|Obsession with beauty standards|
‘Golden ratio’, ‘Barbie figure’, ‘Picture perfect’, ‘Size Zero’, ‘36-24-36’, ‘fair-skinned’, ‘TDH (Tall – Dark-Handsome)’ - these are some of the commonly used parameters that we all use in some fashion to judge a person’s face and body.
Who defined these standards and why do we blindly follow them? The younger generation that otherwise likes to walk on the roads less travelled – why has that generation so easily fallen prey to the media generated hullabaloo of defined beauty?
Media defines beauty from time to time. Size Zero was hyped when Indian actress Kareena Kapoor reduced herself to bones and now it’s a passé`. With ‘The Dirty Picture’ promos doing the rounds frequently on TV, debates have again started on ‘is thin really in’? Bootylicious and voluptuously curvy Vidya Balan (as Emraan Hashmi calls her – ye moti) has challenged the modern beauty criteria that wants women to be skinny, donning a wavy hair style and matching accessories.
Traditional Indian beauty has always been represented by gorgeous looks, lush curves and fleshy limbs. Khajuraho and Ajanta and Ellora stand as a blunt testimony to this fact. Matahari, the sexiest woman spy ever, was curvy but not at all flimsy. When Chloe Marshall became the first size 16 girl to reach the finals of Miss England contest in 2008, it raised many eyebrows. While if you look at photographs of fully dressed Ms. Chloe, you understand how she managed to reached the finals. She is beautiful. She may be fat or whatever but she has a cute, smiling, pretty face.
Women and their struggle with perfect beauty is an old story and also probably never ending. According to a study, 95% of the women are not happy with the way they look. The ISAPS Global Survey reveals that US leads the list of countries with the highest number of cosmetic surgeries done every year. And Voila! Our own India comes at no. 4.
Here comes the question – why doesn’t the wiser sex break off all the stereotypes and free itself of such image-obsessed and figure-conscious flash lights? Reasons are simple.
Number one – companies and agencies do not want women to be satisfied with their looks.
Indian cosmetics market is increasing like never before. In 2008, the Indian cosmetics market stood at $2.5 Billion and in 2010 it reported a staggering rise to $9.3 Billion! Also as per a recent ET report, women have become the main purchasing power and hence it is important to lure them to sell products. So we clearly see that if women become happy with how they look, where does the gigantic cosmetics industry go?
Companies have a vested interested in doing so and the advertising industry is simply playing the game with smart moves. A deodorant ad shows girls swooning over a bare chest male or many hunks trying to woo the babe. Soaps, shampoos and creams all lead to a beautiful and happy you and that results in a happy married life – after all, your hubby or your boy friend wouldn’t want to leave you if you use the ‘X’ brand of cosmetics. Right?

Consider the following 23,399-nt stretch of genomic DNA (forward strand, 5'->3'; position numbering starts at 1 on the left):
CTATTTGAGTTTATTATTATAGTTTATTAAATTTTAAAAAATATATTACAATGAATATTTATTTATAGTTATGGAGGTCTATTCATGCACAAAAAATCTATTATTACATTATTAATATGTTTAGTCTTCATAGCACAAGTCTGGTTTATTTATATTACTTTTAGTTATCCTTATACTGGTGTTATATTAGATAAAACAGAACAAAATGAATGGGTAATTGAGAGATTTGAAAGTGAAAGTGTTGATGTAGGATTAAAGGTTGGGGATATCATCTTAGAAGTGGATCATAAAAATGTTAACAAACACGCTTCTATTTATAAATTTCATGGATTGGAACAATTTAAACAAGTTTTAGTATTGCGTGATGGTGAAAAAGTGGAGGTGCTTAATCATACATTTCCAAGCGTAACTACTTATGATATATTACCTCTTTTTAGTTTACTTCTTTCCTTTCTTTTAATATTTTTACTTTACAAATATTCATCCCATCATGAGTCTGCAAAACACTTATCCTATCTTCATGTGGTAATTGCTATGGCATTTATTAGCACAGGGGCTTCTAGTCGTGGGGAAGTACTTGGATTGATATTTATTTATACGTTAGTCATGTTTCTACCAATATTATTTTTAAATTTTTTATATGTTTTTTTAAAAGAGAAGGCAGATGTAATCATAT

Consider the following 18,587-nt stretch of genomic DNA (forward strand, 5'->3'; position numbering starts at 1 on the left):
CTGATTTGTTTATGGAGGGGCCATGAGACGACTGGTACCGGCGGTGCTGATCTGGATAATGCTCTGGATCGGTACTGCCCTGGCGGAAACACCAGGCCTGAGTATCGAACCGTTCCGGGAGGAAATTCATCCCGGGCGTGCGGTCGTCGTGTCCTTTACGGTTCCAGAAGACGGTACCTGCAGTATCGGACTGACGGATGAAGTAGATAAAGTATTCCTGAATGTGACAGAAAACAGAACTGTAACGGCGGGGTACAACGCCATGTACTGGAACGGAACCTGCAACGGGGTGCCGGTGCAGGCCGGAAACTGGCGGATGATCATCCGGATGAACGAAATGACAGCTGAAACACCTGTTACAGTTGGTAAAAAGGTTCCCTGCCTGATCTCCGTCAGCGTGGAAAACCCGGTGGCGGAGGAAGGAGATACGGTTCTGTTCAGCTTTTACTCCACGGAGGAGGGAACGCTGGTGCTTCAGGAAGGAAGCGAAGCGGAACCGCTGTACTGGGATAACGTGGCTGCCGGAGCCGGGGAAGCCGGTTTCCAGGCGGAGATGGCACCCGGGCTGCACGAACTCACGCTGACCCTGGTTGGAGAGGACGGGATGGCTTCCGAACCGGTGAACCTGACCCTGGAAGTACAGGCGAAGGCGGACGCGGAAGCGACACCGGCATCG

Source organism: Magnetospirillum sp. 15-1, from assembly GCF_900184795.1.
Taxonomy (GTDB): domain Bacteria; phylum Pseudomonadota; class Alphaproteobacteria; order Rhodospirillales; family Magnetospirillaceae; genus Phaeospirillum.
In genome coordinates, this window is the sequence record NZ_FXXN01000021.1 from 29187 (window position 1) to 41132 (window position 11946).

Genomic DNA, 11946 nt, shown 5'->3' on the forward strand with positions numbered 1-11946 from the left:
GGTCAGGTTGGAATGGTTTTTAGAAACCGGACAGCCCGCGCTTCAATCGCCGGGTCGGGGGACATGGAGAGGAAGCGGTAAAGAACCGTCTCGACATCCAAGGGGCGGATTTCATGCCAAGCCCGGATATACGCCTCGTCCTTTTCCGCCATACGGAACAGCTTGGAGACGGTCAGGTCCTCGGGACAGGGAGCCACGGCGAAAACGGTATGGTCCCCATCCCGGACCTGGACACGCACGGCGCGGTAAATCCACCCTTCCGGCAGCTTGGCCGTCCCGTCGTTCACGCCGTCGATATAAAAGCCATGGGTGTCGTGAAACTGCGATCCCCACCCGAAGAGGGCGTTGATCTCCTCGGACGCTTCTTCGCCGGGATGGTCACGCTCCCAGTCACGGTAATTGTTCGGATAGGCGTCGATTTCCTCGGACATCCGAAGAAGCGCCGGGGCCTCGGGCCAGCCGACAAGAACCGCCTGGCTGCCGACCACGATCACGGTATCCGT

Ironically, women who are generally touted as the irking bargainers hardly bargain these products with anything. They are so riveted on ‘bodyism’ that from day to night and from dusk to dawn, one mechanism keeps working throughout – self beauty treatments.
Number two – women judge women.
I have hardly seen or heard men judging a woman on her looks so minutely as women do. ‘Oh! She has pimples’, ‘she is good but eye brows are not properly trimmed’ and blah blah!
Since the central object in women’s lives now a days is beauty, every woman consoles herself by comparing her with others and thinking, ‘hmm.. am atleast better than her’. Only she does not know that the other woman also thinks just the same!
A woman’s beauty or the idealised beauty matters to women more than it does to men. When a man (let me call him a hunk to symbolise a handsome, brawny man to make it more interesting) finally settles down with a woman, you realize that she is not the typical model look types girl you had imagined. She is a simple, sober and wise girl who probably won his heart and not just his gaze. Men admire beauty without any doubt. But beauty to them is not about perfect hair style or taut legs or M shaped lips. They look for beauty that lasts forever - Beauty of mind, of body and of tongue. A presentable, sensible and decently dressed woman is beautiful for atleast 90% of the men out there.
Number three – getting a sense of purpose
Women who otherwise lack a sense of purpose in life find it easy to focus on beauty fixation. They are not happy with their own self, and not just their looks.
I believe with proper care and attention everyone, from the very beginning, starts to feel being loved and belonged to. And that does the trick. If we love ourselves, we don’t give a damn to what others tell us. Even if it is a mirror!
Kjerstin Gruys, a 28 yr old graduate student of UCLA’s department of Sociology is almost half way through her quest to spend an entire year avoiding a mirror and it also includes her wedding day!
“I am trying to emphasize my appearance less and other parts of my life more,” says Gruys.
Very well said Ms. Gruys.